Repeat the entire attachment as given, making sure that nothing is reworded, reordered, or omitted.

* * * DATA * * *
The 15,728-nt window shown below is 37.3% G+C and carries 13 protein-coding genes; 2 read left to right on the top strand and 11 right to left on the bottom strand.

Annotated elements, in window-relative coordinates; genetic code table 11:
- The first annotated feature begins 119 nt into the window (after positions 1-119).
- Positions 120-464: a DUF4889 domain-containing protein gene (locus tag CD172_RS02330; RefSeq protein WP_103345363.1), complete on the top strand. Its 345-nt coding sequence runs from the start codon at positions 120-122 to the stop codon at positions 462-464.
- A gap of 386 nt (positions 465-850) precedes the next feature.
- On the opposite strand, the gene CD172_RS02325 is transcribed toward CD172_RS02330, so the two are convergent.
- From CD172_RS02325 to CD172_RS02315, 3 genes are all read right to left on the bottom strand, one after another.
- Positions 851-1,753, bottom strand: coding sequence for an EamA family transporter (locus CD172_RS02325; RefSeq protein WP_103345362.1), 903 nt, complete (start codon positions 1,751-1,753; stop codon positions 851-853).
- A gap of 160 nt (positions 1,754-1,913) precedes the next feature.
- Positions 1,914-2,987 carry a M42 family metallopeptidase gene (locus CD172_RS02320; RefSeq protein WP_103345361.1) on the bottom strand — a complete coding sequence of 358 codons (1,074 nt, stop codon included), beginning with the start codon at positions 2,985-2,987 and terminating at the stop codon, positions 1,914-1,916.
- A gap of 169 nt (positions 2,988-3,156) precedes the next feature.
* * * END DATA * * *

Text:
The 15,728-nt window shown below is 37.3% G+C and carries 13 protein-coding genes; 2 read left to right on the top strand and 11 right to left on the bottom strand.

Annotated elements, in window-relative coordinates; genetic code table 11:
- The first annotated feature begins 119 nt into the window (after positions 1-119).
- Positions 120-464: a DUF4889 domain-containing protein gene (locus tag CD172_RS02330; RefSeq protein WP_103345363.1), complete on the top strand. Its 345-nt coding sequence runs from the start codon at positions 120-122 to the stop codon at positions 462-464.
- A gap of 386 nt (positions 465-850) precedes the next feature.
- On the opposite strand, the gene CD172_RS02325 is transcribed toward CD172_RS02330, so the two are convergent.
- From CD172_RS02325 to CD172_RS02315, 3 genes are all read right to left on the bottom strand, one after another.
- Positions 851-1,753, bottom strand: coding sequence for an EamA family transporter (locus CD172_RS02325; RefSeq protein WP_103345362.1), 903 nt, complete (start codon positions 1,751-1,753; stop codon positions 851-853).
- A gap of 160 nt (positions 1,754-1,913) precedes the next feature.
- Positions 1,914-2,987 carry a M42 family metallopeptidase gene (locus CD172_RS02320; RefSeq protein WP_103345361.1) on the bottom strand — a complete coding sequence of 358 codons (1,074 nt, stop codon included), beginning with the start codon at positions 2,985-2,987 and terminating at the stop codon, positions 1,914-1,916.
- A gap of 169 nt (positions 2,988-3,156) precedes the next feature.